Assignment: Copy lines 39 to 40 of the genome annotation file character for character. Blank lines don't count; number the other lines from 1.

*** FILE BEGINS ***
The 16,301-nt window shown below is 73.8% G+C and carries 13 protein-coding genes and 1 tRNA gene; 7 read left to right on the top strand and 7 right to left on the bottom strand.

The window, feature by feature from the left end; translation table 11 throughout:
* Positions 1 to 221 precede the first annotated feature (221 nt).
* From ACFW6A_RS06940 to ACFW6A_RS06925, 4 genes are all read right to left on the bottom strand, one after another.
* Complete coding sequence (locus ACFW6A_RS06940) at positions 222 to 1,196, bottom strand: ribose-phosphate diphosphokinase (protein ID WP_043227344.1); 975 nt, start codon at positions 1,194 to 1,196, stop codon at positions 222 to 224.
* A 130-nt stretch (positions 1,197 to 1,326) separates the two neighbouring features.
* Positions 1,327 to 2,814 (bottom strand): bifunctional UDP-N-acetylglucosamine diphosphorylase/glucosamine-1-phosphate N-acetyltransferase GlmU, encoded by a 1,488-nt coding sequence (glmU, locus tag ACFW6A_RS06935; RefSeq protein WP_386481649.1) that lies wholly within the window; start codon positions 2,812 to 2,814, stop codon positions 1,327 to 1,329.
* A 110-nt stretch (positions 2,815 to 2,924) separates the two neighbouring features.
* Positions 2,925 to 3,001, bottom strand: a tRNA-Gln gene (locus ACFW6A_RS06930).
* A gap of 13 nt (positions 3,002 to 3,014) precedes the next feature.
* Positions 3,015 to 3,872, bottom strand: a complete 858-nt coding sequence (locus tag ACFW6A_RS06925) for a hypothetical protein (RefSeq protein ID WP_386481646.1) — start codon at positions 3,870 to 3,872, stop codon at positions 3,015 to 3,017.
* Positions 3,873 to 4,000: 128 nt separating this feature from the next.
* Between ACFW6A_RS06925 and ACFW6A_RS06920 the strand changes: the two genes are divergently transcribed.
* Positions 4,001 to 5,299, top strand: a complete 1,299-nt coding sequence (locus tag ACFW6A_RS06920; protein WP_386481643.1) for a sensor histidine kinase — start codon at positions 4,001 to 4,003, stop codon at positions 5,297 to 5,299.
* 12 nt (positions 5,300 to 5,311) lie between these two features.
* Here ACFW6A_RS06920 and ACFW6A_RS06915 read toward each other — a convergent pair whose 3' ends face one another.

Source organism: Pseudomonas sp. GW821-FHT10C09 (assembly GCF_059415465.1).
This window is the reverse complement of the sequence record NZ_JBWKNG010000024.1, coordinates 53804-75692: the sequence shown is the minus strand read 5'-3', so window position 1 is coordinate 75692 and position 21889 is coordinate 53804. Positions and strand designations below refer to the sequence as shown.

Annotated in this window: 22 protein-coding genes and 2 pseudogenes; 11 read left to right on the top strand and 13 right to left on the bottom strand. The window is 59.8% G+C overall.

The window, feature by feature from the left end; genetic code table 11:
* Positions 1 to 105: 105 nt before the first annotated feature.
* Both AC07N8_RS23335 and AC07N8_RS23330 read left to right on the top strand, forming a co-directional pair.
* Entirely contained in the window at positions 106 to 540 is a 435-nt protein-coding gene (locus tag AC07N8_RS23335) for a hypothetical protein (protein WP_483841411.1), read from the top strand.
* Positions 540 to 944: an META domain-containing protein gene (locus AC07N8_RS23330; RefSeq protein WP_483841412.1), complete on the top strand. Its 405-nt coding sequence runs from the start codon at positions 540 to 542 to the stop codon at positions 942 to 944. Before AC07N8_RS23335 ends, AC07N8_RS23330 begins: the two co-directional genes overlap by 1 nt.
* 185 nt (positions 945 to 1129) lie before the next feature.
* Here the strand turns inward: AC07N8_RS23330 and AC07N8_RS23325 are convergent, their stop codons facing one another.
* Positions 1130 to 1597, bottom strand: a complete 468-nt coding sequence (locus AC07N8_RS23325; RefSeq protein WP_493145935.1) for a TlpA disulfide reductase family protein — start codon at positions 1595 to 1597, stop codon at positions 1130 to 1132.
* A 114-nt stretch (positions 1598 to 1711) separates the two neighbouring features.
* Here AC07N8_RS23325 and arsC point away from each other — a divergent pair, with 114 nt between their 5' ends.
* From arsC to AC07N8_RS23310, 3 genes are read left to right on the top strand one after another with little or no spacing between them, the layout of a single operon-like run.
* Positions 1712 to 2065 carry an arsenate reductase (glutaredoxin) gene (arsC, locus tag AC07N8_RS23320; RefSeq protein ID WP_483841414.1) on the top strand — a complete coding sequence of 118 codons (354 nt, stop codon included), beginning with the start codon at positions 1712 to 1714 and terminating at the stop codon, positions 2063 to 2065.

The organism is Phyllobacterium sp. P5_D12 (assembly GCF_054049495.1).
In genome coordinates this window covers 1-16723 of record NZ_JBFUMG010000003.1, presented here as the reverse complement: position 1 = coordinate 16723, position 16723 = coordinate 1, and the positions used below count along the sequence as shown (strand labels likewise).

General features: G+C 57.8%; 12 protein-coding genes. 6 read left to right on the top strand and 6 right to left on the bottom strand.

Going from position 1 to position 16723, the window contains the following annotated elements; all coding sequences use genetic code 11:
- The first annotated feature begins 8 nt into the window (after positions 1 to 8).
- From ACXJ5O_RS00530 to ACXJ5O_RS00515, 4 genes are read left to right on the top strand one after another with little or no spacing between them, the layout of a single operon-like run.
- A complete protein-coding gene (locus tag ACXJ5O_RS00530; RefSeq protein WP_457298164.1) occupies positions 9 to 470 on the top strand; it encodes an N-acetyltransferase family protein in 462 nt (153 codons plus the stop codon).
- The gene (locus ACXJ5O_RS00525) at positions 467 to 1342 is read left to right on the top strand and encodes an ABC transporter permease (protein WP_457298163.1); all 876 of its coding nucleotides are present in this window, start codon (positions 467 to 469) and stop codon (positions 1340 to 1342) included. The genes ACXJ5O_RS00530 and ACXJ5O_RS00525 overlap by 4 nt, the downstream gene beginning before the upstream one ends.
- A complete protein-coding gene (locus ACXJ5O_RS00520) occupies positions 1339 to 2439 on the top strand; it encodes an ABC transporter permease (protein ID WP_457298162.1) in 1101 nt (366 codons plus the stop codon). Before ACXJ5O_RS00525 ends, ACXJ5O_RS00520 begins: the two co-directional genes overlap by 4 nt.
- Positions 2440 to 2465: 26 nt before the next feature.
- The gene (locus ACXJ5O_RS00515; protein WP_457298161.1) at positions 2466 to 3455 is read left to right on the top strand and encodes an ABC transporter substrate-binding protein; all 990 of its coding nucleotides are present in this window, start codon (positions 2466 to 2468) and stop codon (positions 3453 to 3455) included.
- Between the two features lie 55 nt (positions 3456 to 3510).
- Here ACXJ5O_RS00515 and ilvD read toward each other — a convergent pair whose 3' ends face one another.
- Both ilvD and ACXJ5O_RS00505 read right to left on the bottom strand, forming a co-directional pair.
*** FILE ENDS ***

- The gene (locus ACXJ5O_RS00525) at positions 467 to 1342 is read left to right on the top strand and encodes an ABC transporter permease (protein WP_457298163.1); all 876 of its coding nucleotides are present in this window, start codon (positions 467 to 469) and stop codon (positions 1340 to 1342) included. The genes ACXJ5O_RS00530 and ACXJ5O_RS00525 overlap by 4 nt, the downstream gene beginning before the upstream one ends.
- A complete protein-coding gene (locus ACXJ5O_RS00520) occupies positions 1339 to 2439 on the top strand; it encodes an ABC transporter permease (protein ID WP_457298162.1) in 1101 nt (366 codons plus the stop codon). Before ACXJ5O_RS00525 ends, ACXJ5O_RS00520 begins: the two co-directional genes overlap by 4 nt.